For several years now, I’ve started Thanksgiving dinner by asking each person to share something he or she is thankful for. I’m met by groans (from the kids) or eye-rolling (from the uncomfortable adults). Rarely do more than a couple of people say anything.
Then I heard about the Gratitude Bowl. This is a great way to ease your family and guests into talking about gratitude and sharing what each is thankful for.
Here’s how to serve up some gratitude—without getting attitude—at your Thanksgiving table. This recipe can be adjusted for groups of any size and adapted to include all ages. All you’ll need is some colorful construction paper, a festive bowl and a little quiet time.
First, you’ll have to do a little research. Using the Internet or reference books of quotations, find several quotes about gratitude. You can use the words of famous people from the past or present, poems, song lyrics or traditional sayings. You may already have some family favorites of your own. (My mother: “Just be grateful that you have your health.”) Keep in mind the mix of ages and reading levels in your group. Check our Resources (below) for suggestions.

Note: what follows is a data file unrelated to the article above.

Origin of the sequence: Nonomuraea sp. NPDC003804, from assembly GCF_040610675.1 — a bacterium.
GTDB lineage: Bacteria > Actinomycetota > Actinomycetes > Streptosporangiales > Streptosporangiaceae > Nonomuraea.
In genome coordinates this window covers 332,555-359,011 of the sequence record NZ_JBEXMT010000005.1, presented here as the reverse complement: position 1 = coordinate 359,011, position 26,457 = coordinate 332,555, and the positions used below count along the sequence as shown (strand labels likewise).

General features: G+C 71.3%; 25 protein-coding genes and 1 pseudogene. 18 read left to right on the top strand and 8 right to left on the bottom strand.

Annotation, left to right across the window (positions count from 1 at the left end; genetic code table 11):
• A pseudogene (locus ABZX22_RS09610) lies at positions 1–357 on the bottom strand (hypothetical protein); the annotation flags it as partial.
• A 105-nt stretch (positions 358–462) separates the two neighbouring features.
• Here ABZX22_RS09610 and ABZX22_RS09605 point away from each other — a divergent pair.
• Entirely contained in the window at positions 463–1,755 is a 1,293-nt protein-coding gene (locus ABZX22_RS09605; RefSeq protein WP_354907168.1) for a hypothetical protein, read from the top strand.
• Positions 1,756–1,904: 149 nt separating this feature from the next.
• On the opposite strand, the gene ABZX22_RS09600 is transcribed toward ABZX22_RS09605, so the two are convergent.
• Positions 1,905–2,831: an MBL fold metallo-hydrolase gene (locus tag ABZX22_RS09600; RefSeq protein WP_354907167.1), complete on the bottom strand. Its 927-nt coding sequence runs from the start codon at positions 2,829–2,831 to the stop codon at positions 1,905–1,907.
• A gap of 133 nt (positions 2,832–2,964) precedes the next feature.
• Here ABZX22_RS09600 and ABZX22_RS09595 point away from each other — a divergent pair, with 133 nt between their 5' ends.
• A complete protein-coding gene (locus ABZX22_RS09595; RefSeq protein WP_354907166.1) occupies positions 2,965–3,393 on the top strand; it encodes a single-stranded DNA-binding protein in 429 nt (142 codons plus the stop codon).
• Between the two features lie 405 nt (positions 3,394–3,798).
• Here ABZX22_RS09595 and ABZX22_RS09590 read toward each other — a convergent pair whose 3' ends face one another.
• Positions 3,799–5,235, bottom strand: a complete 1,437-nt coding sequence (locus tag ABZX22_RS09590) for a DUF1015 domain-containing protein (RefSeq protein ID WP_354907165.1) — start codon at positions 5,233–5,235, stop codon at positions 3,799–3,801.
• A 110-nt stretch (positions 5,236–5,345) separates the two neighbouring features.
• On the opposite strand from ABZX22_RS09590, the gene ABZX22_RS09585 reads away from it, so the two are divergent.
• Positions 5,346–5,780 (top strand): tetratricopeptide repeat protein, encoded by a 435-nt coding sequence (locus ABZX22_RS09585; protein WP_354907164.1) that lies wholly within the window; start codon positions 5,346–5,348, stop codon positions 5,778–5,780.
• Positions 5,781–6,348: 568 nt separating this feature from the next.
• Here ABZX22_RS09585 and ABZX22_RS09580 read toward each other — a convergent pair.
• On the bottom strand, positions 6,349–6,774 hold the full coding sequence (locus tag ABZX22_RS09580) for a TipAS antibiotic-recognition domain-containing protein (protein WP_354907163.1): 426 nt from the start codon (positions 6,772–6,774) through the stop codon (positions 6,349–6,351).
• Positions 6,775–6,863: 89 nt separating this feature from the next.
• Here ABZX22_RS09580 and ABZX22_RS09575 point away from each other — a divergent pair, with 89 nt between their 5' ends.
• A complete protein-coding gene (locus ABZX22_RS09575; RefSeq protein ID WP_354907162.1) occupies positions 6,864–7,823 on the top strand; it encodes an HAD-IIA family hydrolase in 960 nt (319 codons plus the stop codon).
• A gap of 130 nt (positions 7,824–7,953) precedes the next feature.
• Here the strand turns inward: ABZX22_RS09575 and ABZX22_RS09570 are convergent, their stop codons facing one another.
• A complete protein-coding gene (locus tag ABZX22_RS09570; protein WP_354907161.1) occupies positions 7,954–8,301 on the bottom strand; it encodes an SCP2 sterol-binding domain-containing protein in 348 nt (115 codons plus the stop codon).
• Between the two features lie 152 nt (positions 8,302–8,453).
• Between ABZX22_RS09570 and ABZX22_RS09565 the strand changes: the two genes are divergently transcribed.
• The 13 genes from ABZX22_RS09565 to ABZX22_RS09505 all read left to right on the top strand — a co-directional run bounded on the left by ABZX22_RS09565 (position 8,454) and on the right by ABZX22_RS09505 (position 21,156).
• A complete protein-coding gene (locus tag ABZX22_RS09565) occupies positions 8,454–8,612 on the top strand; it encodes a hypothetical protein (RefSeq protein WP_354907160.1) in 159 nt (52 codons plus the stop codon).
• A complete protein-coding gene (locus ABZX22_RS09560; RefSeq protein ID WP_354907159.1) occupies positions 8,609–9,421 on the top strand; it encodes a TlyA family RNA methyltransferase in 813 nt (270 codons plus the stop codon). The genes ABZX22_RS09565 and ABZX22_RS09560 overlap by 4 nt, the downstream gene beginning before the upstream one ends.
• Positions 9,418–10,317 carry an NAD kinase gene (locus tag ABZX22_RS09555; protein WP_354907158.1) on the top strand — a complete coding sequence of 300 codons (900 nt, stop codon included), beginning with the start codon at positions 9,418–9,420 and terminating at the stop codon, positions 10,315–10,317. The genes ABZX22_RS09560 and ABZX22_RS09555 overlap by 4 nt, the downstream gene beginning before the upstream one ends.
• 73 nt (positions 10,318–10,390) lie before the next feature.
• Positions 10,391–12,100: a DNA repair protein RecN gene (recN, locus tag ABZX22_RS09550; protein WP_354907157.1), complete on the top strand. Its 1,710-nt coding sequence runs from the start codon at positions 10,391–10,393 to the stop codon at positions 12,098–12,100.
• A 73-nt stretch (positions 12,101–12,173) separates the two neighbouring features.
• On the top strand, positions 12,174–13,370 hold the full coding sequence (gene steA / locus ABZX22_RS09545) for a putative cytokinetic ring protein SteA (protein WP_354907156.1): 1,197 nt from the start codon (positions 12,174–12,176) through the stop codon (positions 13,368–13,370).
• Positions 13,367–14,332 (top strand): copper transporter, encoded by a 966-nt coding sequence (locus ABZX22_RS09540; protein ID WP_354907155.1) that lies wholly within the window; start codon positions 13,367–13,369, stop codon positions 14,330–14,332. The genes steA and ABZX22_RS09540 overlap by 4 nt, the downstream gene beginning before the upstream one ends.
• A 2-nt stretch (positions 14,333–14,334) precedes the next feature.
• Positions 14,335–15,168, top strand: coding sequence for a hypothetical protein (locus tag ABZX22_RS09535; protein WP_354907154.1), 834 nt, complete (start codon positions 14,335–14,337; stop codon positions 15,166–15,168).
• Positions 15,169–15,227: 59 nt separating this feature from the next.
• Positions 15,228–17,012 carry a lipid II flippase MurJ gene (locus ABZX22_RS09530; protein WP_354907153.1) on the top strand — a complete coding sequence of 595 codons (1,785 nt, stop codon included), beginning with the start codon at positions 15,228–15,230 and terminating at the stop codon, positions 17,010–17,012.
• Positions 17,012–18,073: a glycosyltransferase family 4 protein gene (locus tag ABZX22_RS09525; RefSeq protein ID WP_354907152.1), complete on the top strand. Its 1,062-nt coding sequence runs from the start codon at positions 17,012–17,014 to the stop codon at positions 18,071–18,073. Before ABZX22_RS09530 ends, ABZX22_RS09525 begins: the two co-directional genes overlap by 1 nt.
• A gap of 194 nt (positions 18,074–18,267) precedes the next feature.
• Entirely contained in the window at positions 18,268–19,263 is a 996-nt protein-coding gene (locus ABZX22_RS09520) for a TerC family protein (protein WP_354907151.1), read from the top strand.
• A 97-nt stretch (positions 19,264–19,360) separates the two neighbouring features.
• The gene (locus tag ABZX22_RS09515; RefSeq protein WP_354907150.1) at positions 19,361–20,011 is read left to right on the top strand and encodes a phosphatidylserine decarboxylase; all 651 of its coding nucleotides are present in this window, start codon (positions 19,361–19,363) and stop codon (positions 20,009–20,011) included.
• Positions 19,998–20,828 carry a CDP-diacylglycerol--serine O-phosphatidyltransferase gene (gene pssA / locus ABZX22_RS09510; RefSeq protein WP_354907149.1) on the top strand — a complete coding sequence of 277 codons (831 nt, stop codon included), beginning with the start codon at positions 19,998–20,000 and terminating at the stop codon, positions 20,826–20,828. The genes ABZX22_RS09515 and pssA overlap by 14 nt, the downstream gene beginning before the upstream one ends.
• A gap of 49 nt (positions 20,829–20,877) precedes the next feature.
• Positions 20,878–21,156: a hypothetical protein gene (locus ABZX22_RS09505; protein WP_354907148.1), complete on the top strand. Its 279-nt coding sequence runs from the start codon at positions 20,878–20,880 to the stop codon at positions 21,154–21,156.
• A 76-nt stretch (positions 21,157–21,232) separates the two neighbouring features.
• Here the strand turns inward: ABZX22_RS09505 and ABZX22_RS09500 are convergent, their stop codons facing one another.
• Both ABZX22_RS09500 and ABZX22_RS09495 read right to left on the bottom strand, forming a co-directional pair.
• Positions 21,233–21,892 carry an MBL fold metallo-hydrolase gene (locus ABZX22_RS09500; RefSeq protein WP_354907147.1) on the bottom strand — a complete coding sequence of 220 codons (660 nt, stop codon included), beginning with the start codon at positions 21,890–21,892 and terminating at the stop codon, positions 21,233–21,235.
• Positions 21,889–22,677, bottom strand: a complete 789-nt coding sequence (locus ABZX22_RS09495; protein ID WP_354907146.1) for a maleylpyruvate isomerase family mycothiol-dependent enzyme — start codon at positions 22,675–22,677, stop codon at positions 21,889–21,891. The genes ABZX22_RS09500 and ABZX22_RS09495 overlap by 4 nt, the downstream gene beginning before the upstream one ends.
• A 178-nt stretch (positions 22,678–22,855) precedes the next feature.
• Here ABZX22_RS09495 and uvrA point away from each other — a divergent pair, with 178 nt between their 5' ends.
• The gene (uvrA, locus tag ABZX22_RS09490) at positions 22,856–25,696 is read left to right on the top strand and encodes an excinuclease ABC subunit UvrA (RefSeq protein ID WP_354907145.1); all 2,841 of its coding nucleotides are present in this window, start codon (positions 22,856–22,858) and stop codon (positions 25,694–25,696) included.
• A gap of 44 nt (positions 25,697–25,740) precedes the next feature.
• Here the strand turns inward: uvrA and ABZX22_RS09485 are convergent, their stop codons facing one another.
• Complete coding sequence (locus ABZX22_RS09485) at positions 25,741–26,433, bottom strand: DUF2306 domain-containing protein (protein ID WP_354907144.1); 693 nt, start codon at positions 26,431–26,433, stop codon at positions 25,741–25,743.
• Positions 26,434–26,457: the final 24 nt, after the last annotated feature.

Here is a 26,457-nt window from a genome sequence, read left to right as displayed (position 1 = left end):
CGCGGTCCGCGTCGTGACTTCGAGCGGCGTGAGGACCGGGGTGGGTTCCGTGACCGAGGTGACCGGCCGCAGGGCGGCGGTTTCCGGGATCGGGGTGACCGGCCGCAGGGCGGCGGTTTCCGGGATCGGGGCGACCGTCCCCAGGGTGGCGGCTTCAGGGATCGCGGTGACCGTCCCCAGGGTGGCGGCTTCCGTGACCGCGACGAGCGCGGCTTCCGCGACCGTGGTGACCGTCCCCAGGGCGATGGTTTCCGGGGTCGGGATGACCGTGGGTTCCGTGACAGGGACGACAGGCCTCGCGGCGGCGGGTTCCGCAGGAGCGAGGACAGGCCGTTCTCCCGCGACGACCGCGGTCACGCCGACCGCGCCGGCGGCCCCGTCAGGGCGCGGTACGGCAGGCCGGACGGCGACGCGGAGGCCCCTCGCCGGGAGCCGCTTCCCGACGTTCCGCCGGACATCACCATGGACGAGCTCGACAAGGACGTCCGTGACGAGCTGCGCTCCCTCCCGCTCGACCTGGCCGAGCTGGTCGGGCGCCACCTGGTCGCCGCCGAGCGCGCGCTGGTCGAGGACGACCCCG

Print the quotations on construction paper cut in the shape of autumn leaves, and put the leaves in a holiday bowl.
For younger children, who are pre- or early readers, find (or take with your digital camera) pictures of people, places and things that have special meaning for the children—a grandparent, favorite place, pet, new baby or an image of the child with her mom or dad. Attach these pictures to leaves of a different color (to distinguish from the ones that require reading) and mix them into the bowl.
Pass the Bowl
As the bowl is passed, during dinner or before, each guest selects and reads his “leaf.”
As your friends and family help each other understand what the quotations really mean, they will bring up examples from their own lives. And you’ll have gratitude in abundance — without the groans.
On the Web
The Quotations Page
At the Library
Bartlett‘s Familiar Quotations
The Oxford Book of Quotations
The Book of Positive Quotations by John Cook
Random House Webster’s Quotationary